2006 Progress Report: Developing Rapid Assessment Tools to Evaluate the Biological Effects of Complex and Biologically Active Chemical MixturesEPA Grant Number: R832741
Title: Developing Rapid Assessment Tools to Evaluate the Biological Effects of Complex and Biologically Active Chemical Mixtures
Investigators: Schoenfuss, Heiko L. , Barber, Larry B. , Julius, Mathew L. , Norris, David O.
Institution: Saint Cloud State University , United States Geological Survey [USGS] , University of Colorado at Boulder
EPA Project Officer: Hahn, Intaek
Project Period: November 1, 2005 through October 31, 2008 (Extended to October 31, 2009)
Project Period Covered by this Report: November 1, 2005 through October 31, 2006
Project Amount: $599,640
RFA: Exposure Measurement Tools for Endocrine Disrupting Chemicals in Mixtures (2005) RFA Text | Recipients Lists
Research Category: Economics and Decision Sciences , Endocrine Disruptors , Health , Safer Chemicals
This project seeks to test the hypothes is that mixtures of estrogenic compounds will have adverse effects on survival and reproduction of aquatic vertebrates that cannot solely be accounted for by the summation of individual effects. Three objectives will be completed to test the above hypothesis and develop rapid assessment biomarkers to evaluate effects of complex, biologically active mixtures:
- To determine the environmentally relevant concentrations of suggested endocrine disrupting chemicals in the aquatic environment (Phase 1; year 1).
- To assess whether the effects of mixtures of these chemicals are more potent on aquatic wildlife than suggested by the sum of individual effects (Phase 2A, B; second half of year 1 and year 2).
- To evaluate the applicability of neurotransmitter distribution and abundance as rapid indicators of adverse health effects in exposed aquatic wildlife (Phase 2B, 3; second half of year 2 and year 3).
To date, we have completed Phase 1, we are well underway with Phase 2A and 2B, and we have begun work on Phase 3 of the project. We have completed the analysis of six treated wastewater effluent samples from the Metropolitan Wastewater Treatment Plant (St. Paul, MN) and three samples from the Boulder Wastewater Treatment Plant (Boulder, CO), with an additional five Boulder samples currently being analyzed. Results indicate the presence of three major classes of biologically active compounds (natural hormones, pharmaceuticals, and alkylphenolic surfactants) in both effluents. Most compounds were found in higher concentrations in the Boulder treated effluent. Both effluents exhibited temporal variability, creating continuously changing complex mixtures.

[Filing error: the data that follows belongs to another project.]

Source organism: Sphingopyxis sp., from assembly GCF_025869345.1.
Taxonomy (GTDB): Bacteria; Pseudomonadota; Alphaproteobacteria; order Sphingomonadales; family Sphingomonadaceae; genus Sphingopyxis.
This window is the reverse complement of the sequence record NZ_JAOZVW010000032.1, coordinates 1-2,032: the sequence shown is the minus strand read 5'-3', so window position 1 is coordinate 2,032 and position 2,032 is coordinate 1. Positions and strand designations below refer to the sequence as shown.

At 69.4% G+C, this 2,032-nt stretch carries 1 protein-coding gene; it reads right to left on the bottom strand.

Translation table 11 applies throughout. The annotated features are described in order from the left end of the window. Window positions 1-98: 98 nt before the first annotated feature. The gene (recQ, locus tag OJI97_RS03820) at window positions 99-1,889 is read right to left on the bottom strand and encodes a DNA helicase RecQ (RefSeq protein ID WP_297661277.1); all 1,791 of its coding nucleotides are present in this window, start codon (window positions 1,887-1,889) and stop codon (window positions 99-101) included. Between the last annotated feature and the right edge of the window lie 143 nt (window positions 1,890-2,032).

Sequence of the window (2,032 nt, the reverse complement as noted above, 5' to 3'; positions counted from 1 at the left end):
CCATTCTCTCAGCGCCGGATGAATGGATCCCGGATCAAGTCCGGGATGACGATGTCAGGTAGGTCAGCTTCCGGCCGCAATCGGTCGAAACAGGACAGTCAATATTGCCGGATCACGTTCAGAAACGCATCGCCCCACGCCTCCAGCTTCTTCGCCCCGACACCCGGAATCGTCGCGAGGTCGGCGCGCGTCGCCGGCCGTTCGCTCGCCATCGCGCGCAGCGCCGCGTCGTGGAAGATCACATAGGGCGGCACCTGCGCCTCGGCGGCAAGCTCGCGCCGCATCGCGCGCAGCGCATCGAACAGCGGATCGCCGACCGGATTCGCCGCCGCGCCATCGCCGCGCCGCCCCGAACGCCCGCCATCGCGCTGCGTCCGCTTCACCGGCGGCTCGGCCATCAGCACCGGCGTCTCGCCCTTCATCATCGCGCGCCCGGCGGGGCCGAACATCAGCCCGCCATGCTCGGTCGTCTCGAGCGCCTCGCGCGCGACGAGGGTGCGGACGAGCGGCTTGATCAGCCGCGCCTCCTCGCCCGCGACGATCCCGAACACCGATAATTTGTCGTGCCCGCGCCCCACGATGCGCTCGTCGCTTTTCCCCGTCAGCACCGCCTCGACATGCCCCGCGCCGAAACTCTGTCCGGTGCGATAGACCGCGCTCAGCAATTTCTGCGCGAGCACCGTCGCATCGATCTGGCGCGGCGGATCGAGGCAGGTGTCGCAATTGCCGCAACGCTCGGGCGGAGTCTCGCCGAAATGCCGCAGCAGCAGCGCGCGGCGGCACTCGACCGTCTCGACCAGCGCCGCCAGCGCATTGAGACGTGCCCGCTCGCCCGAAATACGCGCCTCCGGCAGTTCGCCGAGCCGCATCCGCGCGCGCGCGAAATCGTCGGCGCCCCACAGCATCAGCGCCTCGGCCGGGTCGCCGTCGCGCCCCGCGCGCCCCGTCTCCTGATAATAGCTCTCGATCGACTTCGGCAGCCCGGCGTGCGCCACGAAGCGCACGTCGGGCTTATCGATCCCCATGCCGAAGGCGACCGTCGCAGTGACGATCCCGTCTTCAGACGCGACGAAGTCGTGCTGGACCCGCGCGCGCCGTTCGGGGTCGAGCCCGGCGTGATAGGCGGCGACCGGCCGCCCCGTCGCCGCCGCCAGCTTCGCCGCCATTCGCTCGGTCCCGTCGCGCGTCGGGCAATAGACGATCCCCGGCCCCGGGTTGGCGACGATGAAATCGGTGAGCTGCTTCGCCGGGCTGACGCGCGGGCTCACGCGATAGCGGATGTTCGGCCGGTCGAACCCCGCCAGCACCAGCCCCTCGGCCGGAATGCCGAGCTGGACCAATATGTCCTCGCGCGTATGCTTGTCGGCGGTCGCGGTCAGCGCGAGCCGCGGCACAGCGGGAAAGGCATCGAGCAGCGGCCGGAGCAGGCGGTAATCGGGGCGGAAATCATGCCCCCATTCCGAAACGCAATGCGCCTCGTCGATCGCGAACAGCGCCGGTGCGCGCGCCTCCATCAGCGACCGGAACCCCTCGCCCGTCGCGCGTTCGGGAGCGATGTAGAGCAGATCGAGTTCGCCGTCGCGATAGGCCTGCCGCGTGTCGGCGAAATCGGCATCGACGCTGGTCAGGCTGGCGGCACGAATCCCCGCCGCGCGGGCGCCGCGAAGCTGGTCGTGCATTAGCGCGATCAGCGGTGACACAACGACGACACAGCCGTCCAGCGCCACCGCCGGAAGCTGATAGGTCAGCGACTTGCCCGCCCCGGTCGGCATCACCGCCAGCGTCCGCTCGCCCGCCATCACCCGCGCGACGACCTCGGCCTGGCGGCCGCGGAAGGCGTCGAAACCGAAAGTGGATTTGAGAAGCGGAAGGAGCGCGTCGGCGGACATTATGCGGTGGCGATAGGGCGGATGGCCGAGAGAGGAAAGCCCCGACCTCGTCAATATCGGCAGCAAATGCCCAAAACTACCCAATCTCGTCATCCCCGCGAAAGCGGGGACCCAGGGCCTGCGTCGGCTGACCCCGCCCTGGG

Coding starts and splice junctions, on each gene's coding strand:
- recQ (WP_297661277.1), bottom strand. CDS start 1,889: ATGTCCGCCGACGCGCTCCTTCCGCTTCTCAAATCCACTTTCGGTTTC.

We have also completed pilot exposure experiments with fathead minnows in the St. Cloud State University Aquatic Toxicology Laboratory and on site at the Boulder Wastewater Treatment Plant. Based on the results of these experiments, we have now completed the first of a series of laboratory exposure experiments using suggested endocrine disrupting compounds singularly and in mixture. To date we have completed exposures on diatoms and fathead minnows to 17ß-estradiol and ethynylestradiol at several concentrations. We have also completed dose-response exposures of diatoms to nonylphenol and fluoxetine. Our results suggest that diatoms are adversely affected by environmentally relevant concentrations of nonylphenol, but not estradiol. These results are consistent with a non receptor-mediated effect of nonylphenol that results in a reduced nutritional value of the diatoms for apical levels of the aquatic food chain.
Significance of Findings
The first reporting period has seen several important findings relevant to goals of the award and the U.S. Environmental Protection Agency’s mission:
- We determined that all major classes of biologically active compounds are present in the treated effluents of the Metropolitan and Boulder Wastewater Treatment Plants.
- We have determined that concentrations of these compounds vary over time, creating complex and ever-changing mixtures.
- We have determined that Boulder treated effluents affect exposed fathead minnows in a fashion that is consistent with endocrine disruption.
- We have determined that diatoms respond adversely to nonylphenol exposure at environmentally relevant concentrations, resulting in a reduced nutritional value of exposed diatoms for higher levels of the aquatic food chain.
In year 2 of this study, we plan to continue and complete diatom exposures to biologically active compounds singularly and in mixture. We also plan to expose daphnia cultures to the same compounds at similar concentrations to model the intermediate layer of a simplified aquatic food chain. We will complete fathead minnow exposures to biologically active compounds singularly and begin fathead minnow exposures to mixtures of biologically active compounds. Finally, we will use brain samples obtained from the exposed fishes to characterize the neural responses to exposure and optimize our analysis techniques.